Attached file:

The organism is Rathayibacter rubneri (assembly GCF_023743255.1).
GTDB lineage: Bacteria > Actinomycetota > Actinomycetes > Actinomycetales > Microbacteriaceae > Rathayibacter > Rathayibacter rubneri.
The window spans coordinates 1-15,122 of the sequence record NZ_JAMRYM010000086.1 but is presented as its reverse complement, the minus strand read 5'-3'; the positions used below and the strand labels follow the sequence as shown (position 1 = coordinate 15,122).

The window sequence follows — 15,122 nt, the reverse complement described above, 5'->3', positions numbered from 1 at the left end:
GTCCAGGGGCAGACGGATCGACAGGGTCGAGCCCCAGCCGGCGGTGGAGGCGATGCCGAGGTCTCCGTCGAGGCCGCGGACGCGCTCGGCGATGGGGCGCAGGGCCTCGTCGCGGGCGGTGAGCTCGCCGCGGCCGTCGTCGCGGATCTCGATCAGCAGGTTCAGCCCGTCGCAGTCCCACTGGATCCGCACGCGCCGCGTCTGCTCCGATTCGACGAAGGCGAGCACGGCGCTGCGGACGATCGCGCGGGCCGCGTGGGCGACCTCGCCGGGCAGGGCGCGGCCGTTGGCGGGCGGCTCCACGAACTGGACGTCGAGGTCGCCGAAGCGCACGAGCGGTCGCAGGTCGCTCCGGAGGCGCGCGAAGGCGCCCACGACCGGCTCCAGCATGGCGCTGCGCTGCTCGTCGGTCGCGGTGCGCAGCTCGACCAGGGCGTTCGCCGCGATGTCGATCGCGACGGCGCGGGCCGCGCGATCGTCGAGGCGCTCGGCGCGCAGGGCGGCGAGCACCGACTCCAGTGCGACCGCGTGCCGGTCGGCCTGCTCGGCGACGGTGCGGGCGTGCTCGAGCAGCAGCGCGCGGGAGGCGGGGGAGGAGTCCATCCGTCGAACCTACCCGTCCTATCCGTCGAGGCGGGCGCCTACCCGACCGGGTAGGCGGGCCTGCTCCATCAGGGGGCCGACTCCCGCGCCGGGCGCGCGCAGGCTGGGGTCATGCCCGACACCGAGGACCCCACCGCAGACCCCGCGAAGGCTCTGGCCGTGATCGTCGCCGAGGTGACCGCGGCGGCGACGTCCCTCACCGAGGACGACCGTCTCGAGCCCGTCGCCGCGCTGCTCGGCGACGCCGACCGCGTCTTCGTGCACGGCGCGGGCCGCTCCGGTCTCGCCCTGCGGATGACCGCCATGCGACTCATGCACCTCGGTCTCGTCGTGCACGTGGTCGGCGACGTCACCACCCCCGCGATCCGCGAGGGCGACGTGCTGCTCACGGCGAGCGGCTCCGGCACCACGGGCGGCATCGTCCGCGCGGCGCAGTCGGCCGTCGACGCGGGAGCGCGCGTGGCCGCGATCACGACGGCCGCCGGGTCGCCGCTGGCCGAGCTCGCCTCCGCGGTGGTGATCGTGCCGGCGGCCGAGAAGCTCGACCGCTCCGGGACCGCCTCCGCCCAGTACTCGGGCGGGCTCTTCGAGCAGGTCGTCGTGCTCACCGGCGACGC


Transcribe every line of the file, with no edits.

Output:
The organism is Rathayibacter rubneri (assembly GCF_023743255.1).
GTDB lineage: Bacteria > Actinomycetota > Actinomycetes > Actinomycetales > Microbacteriaceae > Rathayibacter > Rathayibacter rubneri.
The window spans coordinates 1-15,122 of the sequence record NZ_JAMRYM010000086.1 but is presented as its reverse complement, the minus strand read 5'-3'; the positions used below and the strand labels follow the sequence as shown (position 1 = coordinate 15,122).

The window sequence follows — 15,122 nt, the reverse complement described above, 5'->3', positions numbered from 1 at the left end:
GTCCAGGGGCAGACGGATCGACAGGGTCGAGCCCCAGCCGGCGGTGGAGGCGATGCCGAGGTCTCCGTCGAGGCCGCGGACGCGCTCGGCGATGGGGCGCAGGGCCTCGTCGCGGGCGGTGAGCTCGCCGCGGCCGTCGTCGCGGATCTCGATCAGCAGGTTCAGCCCGTCGCAGTCCCACTGGATCCGCACGCGCCGCGTCTGCTCCGATTCGACGAAGGCGAGCACGGCGCTGCGGACGATCGCGCGGGCCGCGTGGGCGACCTCGCCGGGCAGGGCGCGGCCGTTGGCGGGCGGCTCCACGAACTGGACGTCGAGGTCGCCGAAGCGCACGAGCGGTCGCAGGTCGCTCCGGAGGCGCGCGAAGGCGCCCACGACCGGCTCCAGCATGGCGCTGCGCTGCTCGTCGGTCGCGGTGCGCAGCTCGACCAGGGCGTTCGCCGCGATGTCGATCGCGACGGCGCGGGCCGCGCGATCGTCGAGGCGCTCGGCGCGCAGGGCGGCGAGCACCGACTCCAGTGCGACCGCGTGCCGGTCGGCCTGCTCGGCGACGGTGCGGGCGTGCTCGAGCAGCAGCGCGCGGGAGGCGGGGGAGGAGTCCATCCGTCGAACCTACCCGTCCTATCCGTCGAGGCGGGCGCCTACCCGACCGGGTAGGCGGGCCTGCTCCATCAGGGGGCCGACTCCCGCGCCGGGCGCGCGCAGGCTGGGGTCATGCCCGACACCGAGGACCCCACCGCAGACCCCGCGAAGGCTCTGGCCGTGATCGTCGCCGAGGTGACCGCGGCGGCGACGTCCCTCACCGAGGACGACCGTCTCGAGCCCGTCGCCGCGCTGCTCGGCGACGCCGACCGCGTCTTCGTGCACGGCGCGGGCCGCTCCGGTCTCGCCCTGCGGATGACCGCCATGCGACTCATGCACCTCGGTCTCGTCGTGCACGTGGTCGGCGACGTCACCACCCCCGCGATCCGCGAGGGCGACGTGCTGCTCACGGCGAGCGGCTCCGGCACCACGGGCGGCATCGTCCGCGCGGCGCAGTCGGCCGTCGACGCGGGAGCGCGCGTGGCCGCGATCACGACGGCCGCCGGGTCGCCGCTGGCCGAGCTCGCCTCCGCGGTGGTGATCGTGCCGGCGGCCGAGAAGCTCGACCGCTCCGGGACCGCCTCCGCCCAGTACTCGGGCGGGCTCTTCGAGCAGGTCGTCGTGCTCACCGGCGACGC